Atopic dermatitis is the most common chronic form of dermatitis, itchy skin condition that is very common in children but may occur at any age or people having atopic tendencies. This means they may develop any or all of three closely linked conditions; atopic dermatitis, asthma and hay fever (allergic rhinitis). It is also known as eczema and atopic eczema. Often these conditions run within families with a parent, child or sibling also affected. Atopic dermatitis is not contagious! It arises because of a complex interaction of genetic and environmental factors. These include skin irritants, the weather, temperature. Most people have acute flares with inflamed, red, sometimes blistered and weepy patches. In between flares, the skin may appear normal or suffer from chronic eczema with dry, thickened and itchy areas. However, ongoing researches have proved that eczema can be cured anytime in the foreseeable future with very effective treatments. Several treatments are available that will control the eczema so the skin looks and feels normal.
In general topical treatments are used first as they are effective for most patients if used correctly and have the fewest side effects. Most people with eczema use topical treatments (lotions, creams and ointments). When the surface of skin is inflamed, cracked or raw, many of these sting or burn when first applied. This irritation will lessen as the eczema gets cured. Oral medications may be offered to those with severe or treatment-resistant eczema. Although these are usually effective, they have side effects and risks that make them unsuitable as first line of treatment. Lotions and creams provide moisture to the skin and help prevent further water loss. Creams are most commonly used. Lotions are easy to apply but evaporate quickly and may not be oily enough.
Topical steroids are the mainstay of treatment for mild to moderate eczema. They are very effective and safe if used correctly, that is, use correct strength of steroid accordingly as the severity of the eczema changes. Yet, many people are concerned about potential side effects from topical steroids. Mild eczema is likely to respond to low potency topical steroids within a few days, often with complete clearance of eczema within one or two weeks. Moderate eczema may require more potent topical steroids for at least two weeks before improving and may require several weeks of treatment before clearing. Severe eczema may show only partial improvement with potent topical steroids alone even after several months of use.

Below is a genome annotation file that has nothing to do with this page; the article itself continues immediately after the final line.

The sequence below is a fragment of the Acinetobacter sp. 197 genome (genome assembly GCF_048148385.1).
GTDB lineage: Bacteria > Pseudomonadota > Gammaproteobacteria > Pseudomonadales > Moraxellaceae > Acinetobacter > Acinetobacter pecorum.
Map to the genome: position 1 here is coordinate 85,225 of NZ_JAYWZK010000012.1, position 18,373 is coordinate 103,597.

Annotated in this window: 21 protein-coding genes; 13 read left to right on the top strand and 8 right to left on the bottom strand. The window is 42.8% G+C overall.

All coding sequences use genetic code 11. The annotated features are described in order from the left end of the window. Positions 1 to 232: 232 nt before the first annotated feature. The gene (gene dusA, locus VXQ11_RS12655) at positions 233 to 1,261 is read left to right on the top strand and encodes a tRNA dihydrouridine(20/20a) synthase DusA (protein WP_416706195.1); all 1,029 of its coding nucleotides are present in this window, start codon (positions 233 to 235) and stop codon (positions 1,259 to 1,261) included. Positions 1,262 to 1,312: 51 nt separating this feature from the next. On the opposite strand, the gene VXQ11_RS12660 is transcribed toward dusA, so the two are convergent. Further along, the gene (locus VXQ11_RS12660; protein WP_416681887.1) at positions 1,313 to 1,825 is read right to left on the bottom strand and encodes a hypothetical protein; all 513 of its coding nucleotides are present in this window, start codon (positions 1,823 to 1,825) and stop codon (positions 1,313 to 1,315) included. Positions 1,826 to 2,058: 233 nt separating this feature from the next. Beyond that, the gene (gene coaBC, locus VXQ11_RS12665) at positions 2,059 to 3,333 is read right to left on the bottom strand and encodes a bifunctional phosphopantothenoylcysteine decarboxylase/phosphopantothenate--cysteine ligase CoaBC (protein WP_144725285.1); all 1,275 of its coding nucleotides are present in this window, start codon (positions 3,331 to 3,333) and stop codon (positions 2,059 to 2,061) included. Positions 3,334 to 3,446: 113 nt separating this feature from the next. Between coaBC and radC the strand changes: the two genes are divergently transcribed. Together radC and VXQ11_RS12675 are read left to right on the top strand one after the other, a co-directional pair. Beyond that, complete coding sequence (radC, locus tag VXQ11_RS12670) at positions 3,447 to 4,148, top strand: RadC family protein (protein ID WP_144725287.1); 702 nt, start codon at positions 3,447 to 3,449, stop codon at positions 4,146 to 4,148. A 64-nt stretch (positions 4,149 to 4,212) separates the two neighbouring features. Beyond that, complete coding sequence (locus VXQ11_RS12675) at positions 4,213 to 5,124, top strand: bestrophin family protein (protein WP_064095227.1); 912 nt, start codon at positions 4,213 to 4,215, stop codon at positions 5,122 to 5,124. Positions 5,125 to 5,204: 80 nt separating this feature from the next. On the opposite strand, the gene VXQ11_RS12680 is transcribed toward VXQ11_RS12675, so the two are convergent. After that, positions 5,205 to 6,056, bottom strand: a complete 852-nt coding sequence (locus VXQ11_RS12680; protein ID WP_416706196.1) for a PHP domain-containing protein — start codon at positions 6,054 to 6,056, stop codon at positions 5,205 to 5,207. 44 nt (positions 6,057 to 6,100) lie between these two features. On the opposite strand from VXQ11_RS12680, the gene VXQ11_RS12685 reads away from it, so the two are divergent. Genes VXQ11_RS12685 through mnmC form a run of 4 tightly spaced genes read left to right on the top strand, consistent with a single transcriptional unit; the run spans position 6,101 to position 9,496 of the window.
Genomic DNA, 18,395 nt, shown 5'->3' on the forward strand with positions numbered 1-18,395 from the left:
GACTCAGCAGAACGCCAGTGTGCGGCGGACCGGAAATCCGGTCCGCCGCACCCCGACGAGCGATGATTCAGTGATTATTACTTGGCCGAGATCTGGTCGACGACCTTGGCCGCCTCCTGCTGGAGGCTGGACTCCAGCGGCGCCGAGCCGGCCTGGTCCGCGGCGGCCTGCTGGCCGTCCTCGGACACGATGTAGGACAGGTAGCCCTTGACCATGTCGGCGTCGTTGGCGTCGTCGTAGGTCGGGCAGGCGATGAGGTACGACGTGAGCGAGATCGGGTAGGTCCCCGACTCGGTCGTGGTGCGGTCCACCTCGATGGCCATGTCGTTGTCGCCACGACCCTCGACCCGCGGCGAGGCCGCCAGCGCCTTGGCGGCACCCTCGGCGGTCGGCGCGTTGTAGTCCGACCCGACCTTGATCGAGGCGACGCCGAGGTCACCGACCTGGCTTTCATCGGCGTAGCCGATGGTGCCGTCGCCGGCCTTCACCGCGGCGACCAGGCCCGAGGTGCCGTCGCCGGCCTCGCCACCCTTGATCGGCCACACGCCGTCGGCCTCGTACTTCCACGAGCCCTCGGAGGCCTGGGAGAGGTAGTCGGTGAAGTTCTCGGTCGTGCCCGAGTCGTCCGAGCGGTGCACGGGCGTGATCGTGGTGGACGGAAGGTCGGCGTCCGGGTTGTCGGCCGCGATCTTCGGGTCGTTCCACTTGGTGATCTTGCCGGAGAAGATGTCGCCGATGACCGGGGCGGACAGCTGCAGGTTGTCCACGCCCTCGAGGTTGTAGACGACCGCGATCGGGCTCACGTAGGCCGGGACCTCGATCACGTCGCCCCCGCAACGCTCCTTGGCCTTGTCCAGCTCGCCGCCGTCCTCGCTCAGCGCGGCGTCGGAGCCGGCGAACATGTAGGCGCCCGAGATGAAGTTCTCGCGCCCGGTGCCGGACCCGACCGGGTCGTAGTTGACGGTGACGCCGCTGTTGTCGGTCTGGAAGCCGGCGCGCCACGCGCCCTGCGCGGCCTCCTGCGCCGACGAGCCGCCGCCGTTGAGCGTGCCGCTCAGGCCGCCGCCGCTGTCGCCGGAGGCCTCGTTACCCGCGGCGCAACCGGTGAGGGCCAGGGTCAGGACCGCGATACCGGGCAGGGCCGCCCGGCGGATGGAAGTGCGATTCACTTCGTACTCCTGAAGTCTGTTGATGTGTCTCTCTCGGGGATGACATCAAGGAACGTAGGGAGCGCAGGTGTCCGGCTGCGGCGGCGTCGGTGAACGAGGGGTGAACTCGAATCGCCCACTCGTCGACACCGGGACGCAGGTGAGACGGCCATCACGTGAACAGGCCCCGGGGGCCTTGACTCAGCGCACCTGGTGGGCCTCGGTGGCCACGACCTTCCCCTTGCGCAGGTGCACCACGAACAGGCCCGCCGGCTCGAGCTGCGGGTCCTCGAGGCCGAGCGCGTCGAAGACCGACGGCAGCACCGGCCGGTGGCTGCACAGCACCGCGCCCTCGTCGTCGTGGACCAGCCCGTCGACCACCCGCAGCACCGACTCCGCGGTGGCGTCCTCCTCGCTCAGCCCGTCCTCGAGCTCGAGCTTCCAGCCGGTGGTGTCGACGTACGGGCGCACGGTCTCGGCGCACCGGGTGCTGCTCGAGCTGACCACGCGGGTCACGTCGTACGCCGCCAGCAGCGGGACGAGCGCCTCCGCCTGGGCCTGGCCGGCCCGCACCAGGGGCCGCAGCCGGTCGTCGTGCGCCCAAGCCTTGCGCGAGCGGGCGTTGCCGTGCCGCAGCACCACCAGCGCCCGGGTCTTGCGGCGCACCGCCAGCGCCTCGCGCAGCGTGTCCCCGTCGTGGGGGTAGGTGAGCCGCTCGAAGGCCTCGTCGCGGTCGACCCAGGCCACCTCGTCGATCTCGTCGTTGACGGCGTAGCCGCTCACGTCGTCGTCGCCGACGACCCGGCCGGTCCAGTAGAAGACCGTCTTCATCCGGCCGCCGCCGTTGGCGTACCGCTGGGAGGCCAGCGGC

As eczema tends to be persistent, most people will have to use topical steroids for many years. If used continuously topical steroids may lose their effectiveness after a few weeks (this is known as tachyphylaxis). If tachyphylaxis occurs, treatment needs to be tailored to the individual patient. Changing to a different topical steroid of the same strength can be helpful. Moderate and severe eczema are more difficult to manage. The eczema may not have completely cleared with a potent topical steroid after three to four weeks and then it seems to lose its efficacy. Treatment of infection, if present, may again make the topical steroid effective. A stronger topical steroid or an additional treatment such as phototherapy may be required. Phototherapy or ultraviolet (UV) treatment is reserved for severe eczema has potential side effects. It involves controlled exposure to UV-B and/or UV-A for a few minutes two to three times each week. A treatment course may continue for several months.
Antibiotics are sometimes very important in the management of atopic dermatitis, most often when there are signs of bacterial infection. The antibiotics are mostly given orally, penicillin derivatives are usually prescribed, or erythromycin, those allergic to penicillin. On discontinuing the oral antibiotic, the patient may suffer another flare so antibiotics may be required for several months. There is a low risk of side effects from such treatment. Antihistamines are sometimes helpful in stabilizing atopic dermatitis and may reduce the itch. They tend to be used more commonly in children.
Despite the potential long-term side effects of these agents, most patients who take them for severe eczema are satisfied with the result as it frees them from otherwise disabling eczema.